This paper develops a tool suited to meaningfully assess the socially responsible and sustainable business activities of SMEs. By using the four key elements identified in ISO 26000, namely, labour practices, the environment, consumer issues and community involvement and development, and by using an innovative and effective technique, a sustainability score and implementation level were calculated quantitatively for the selected SMEs. The tool developed here can be used to study the sustainability related issues faced by SMEs based in other low-income developing countries.

Details

Social Responsibility Journal, vol. 12 no. 3
Type: Research Article
ISSN: 1747-1117

Keywords

Article
Publication date: 11 December 2018

Caska and Henny Indrawati

This paper aims to analyze sustainability level of crispy palm tankos mushroom business; institutions involved in the development of crispy palm tankos mushroom business

Abstract

Purpose

This paper aims to analyze sustainability level of crispy palm tankos mushroom business; institutions involved in the development of crispy palm tankos mushroom business in Riau Region; nutritional composition, sensory assessment both descriptively and hedonically, and also designing the suitable and hygienic packaging for crispy palm tankos mushroom in Riau; institutional structuring model involved in the development of crispy palm tankos mushroom business in Riau; and strategies to improve the quality of crispy palm tankos mushroom in Riau.

Design/methodology/approach

This study is quantitative research conducted by survey. The research was conducted in Indragiri Hulu, Pelalawan, Kampar and Siak, Riau Province, Indonesia from April to August 2017. The study population is all producers producing crispy oil palm mushroom in the research area. The sample was determined purposively with the criterion of the producers who have been running their business for at least 5 years. Based on the criterion, there were 225 producers included as the sample.

Findings

This study found that business sustainability is the main concern of micro business of crispy palm tankos mushroom in Riau Province. Although local government lack of support, the average value of business sustainability is in the very high category. In addition due to the excellent business support quality, business sustainability is supported by the family environment, independence and business progress. There are two institutions involved in the development of makers business to date, they are informal financial institutions that help makers to increase business capital, and retailers who help makers deliver products to consumers. The results of nutritional composition analysis of crispy palm tankos mushroom showed that the crispy tankos mushroom is a product with good nutrition value for consumption by the community. The implication of this study is to improve the quality of the tankos mushroom crispy palm in terms of color according to the choice of the panelists.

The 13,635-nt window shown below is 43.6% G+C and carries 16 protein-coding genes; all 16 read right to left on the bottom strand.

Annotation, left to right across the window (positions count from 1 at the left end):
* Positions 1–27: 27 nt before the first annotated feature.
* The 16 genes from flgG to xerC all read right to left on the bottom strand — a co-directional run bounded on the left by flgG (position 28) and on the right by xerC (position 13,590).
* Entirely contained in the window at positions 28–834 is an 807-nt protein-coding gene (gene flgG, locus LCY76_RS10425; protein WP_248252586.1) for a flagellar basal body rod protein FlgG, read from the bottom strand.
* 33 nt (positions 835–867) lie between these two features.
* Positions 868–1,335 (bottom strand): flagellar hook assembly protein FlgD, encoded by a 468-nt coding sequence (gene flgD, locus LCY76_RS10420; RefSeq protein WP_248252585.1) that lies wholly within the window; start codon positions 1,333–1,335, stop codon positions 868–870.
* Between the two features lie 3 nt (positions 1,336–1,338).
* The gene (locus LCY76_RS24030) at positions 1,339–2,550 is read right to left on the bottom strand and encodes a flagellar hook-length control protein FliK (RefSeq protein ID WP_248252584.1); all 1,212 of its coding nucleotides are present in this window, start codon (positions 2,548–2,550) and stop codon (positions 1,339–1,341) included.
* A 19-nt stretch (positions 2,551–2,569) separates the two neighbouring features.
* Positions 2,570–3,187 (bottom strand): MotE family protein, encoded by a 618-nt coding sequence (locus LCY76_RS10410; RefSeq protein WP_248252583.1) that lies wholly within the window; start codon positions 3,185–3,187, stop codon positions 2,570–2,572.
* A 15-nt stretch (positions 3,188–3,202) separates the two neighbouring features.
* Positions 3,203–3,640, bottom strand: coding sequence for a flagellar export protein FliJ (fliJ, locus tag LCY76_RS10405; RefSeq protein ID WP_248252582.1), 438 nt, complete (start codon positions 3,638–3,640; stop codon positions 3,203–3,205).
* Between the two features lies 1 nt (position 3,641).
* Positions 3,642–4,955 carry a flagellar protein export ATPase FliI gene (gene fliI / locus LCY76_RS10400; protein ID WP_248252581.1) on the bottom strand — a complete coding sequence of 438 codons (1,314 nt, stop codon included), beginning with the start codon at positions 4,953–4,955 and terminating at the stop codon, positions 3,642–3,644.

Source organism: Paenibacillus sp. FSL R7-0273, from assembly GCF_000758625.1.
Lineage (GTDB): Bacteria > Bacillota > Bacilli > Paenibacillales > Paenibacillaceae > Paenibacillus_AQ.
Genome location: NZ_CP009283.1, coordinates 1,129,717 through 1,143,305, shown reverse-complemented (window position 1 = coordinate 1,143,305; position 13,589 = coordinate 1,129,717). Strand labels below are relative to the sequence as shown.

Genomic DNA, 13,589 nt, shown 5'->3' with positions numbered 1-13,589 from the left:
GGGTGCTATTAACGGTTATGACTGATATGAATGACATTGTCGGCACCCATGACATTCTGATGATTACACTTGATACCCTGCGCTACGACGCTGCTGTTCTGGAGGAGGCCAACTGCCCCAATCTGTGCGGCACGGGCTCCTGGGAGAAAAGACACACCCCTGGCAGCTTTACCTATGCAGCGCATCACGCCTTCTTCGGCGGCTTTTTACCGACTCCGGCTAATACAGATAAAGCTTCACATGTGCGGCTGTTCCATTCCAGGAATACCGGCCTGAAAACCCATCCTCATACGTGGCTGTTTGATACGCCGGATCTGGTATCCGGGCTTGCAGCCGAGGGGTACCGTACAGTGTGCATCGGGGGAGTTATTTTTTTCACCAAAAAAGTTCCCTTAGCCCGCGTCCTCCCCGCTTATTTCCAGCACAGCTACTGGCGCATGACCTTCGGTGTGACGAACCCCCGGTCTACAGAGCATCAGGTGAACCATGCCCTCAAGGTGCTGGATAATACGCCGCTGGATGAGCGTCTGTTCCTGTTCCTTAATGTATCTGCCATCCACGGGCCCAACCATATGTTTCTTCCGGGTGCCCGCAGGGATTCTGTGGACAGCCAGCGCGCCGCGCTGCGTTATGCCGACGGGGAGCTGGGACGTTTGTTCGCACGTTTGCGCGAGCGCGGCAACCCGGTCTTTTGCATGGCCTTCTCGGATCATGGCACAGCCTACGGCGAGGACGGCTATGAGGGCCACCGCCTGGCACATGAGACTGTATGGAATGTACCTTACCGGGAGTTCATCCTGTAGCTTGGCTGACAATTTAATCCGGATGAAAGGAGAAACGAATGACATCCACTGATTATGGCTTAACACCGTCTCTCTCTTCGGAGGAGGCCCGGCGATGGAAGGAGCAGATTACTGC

Originality/value

Originality of this study aims to provide strategic formulation to use local resources and improve the economic actors of the home industry of crispy palm tankos mushroom processing in Riau. This research is conducting a structure to the institutions involved in the development of crispy palm tankos mushroom and improving the product quality. This research contributes to the development of science, especially economic development, particularly the development of small industries.

Details

Journal of Science and Technology Policy Management, vol. 10 no. 2
Type: Research Article
ISSN: 2053-4620

Keywords

Content available
Article
Publication date: 19 August 2020

Yousaf Ali, Ahsan Younus, Amin Ullah Khan and Hamza Pervez

This paper aims to explore the impact of lean, Six Sigma and environmental sustainability on the performance of small and medium enterprises (SMEs) in Pakistan. The firm…

1856

Abstract

Purpose

This paper aims to explore the impact of lean, Six Sigma and environmental sustainability on the performance of small and medium enterprises (SMEs) in Pakistan. The firm performance has been measured in terms of operational, business and environmental performance.

Design/methodology/approach

A survey-based methodology is adopted for collecting data from the main cities of Punjab, Pakistan. SMEs related to different industries such as service, manufacturing, automotive and retail were targeted. The data gathered were ordinal, and Spearman's correlation test was used as the data analysis technique.

Findings

The findings indicated that the three management styles positively impacted the environmental performance of SMEs. Moreover, no significant relationship was found between the three management styles and the SMEs' business and operational performance.

Research limitations/implications

To counter the inefficient and wasteful practices of SMEs and their detrimental impact on overall firm performance, SMEs have to refocus and reconfigure their management strategies. It is implied to use lean, Six Sigma and environmental sustainability practices to achieve this goal.

Originality/value